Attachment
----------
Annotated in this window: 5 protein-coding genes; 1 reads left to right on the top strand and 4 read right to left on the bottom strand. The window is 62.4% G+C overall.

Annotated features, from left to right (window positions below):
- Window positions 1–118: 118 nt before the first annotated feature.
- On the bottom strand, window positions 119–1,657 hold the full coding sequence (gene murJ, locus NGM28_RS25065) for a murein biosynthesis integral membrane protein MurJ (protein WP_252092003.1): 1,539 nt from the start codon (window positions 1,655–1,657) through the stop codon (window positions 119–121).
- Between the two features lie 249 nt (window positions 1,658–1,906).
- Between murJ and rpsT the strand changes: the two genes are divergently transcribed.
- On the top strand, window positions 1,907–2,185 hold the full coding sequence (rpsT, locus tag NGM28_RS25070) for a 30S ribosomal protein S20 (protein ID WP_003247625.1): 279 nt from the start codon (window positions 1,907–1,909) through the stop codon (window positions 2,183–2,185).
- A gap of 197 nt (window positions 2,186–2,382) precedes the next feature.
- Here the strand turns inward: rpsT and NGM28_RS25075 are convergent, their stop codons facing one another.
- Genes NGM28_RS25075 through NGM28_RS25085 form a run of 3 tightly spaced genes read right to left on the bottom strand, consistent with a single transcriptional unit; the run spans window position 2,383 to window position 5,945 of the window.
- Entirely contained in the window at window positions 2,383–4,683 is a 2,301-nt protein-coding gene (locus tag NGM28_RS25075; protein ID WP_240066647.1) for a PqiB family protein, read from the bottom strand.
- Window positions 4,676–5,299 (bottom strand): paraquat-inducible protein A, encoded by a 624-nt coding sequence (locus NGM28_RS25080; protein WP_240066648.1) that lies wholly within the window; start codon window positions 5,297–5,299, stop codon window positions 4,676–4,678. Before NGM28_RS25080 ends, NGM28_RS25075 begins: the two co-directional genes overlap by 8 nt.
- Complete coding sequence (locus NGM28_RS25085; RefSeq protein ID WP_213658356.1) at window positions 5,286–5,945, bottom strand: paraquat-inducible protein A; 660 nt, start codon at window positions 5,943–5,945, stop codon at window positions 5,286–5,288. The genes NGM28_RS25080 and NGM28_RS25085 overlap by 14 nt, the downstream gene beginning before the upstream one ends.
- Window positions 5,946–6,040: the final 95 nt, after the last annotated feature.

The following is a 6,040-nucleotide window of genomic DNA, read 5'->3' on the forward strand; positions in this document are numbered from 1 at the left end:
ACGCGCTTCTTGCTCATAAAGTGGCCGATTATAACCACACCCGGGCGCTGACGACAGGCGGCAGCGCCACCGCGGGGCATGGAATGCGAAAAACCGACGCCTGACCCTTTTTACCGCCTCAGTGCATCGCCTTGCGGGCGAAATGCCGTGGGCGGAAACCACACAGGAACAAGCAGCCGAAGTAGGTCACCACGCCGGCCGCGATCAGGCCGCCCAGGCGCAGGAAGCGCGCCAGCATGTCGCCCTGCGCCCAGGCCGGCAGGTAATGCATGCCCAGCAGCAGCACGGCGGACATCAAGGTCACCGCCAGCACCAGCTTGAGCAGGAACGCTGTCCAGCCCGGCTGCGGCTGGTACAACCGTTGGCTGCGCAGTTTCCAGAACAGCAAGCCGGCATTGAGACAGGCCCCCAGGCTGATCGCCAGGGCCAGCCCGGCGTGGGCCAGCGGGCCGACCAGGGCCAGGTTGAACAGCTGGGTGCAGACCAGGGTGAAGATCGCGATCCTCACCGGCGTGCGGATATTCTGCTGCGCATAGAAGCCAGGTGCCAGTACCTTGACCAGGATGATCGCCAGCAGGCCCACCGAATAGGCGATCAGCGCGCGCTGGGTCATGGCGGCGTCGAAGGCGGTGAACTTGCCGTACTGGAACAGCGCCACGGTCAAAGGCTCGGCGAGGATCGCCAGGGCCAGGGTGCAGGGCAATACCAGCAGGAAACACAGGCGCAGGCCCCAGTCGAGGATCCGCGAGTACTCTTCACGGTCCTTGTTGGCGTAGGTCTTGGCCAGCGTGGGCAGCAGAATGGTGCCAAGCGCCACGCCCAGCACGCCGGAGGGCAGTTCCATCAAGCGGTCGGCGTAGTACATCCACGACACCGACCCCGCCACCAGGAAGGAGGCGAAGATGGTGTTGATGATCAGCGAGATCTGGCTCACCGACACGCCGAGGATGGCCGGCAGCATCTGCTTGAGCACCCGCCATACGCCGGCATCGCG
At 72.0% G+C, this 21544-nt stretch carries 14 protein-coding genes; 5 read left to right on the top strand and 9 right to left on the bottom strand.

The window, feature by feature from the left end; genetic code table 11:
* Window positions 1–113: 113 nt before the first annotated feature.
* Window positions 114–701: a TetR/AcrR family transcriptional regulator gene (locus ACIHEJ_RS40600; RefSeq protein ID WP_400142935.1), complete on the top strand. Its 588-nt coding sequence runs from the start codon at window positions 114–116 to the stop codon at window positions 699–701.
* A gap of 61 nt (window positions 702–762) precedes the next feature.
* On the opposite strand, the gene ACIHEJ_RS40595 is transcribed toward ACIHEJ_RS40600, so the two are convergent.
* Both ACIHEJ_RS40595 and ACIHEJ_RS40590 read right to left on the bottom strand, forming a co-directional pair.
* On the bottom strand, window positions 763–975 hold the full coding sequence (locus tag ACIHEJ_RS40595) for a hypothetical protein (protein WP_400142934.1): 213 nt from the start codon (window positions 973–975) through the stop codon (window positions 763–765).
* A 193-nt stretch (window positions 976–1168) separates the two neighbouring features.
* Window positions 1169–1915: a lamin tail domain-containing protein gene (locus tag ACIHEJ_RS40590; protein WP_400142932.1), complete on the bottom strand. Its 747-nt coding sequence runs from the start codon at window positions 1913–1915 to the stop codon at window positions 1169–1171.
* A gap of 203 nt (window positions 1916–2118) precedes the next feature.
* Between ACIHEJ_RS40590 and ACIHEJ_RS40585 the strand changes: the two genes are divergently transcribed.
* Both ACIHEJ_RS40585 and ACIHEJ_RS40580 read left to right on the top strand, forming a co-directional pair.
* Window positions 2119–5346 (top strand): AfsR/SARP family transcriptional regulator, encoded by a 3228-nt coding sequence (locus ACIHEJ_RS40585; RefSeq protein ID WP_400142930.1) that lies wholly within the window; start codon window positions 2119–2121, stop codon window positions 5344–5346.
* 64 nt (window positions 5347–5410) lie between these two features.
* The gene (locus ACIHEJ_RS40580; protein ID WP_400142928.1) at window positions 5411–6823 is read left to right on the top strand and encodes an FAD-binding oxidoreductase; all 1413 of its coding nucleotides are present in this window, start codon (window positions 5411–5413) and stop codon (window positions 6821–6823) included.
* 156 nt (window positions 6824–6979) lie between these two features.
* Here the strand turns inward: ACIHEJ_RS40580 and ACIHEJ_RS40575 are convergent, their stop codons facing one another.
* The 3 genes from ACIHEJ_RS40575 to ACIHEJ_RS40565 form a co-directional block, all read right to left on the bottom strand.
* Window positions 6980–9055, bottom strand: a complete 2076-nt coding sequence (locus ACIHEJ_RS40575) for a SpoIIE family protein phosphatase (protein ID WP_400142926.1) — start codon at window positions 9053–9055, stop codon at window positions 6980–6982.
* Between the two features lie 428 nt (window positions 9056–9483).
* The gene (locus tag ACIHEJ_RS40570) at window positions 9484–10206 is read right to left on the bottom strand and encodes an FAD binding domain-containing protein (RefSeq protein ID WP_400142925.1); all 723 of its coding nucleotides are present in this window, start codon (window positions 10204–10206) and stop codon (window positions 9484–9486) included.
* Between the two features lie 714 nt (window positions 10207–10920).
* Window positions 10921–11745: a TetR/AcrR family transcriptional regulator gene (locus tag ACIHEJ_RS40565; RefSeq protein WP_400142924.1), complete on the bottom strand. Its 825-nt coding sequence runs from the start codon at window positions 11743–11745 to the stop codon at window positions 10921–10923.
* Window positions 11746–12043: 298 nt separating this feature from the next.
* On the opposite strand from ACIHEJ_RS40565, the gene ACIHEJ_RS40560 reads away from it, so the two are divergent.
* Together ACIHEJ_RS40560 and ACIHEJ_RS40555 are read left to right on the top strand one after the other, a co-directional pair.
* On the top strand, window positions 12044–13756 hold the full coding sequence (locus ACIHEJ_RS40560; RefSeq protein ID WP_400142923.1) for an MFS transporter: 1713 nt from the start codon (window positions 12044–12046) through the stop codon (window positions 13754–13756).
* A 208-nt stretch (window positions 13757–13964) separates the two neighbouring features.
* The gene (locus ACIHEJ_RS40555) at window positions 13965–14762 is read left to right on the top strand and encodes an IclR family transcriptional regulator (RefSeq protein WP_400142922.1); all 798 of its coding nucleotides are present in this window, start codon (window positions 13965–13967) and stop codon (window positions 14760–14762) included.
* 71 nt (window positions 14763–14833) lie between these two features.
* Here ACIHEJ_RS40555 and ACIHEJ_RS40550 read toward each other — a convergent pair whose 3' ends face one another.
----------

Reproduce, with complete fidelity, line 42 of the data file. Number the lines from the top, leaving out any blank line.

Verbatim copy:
* On the opposite strand from ACIHEJ_RS40565, the gene ACIHEJ_RS40560 reads away from it, so the two are divergent.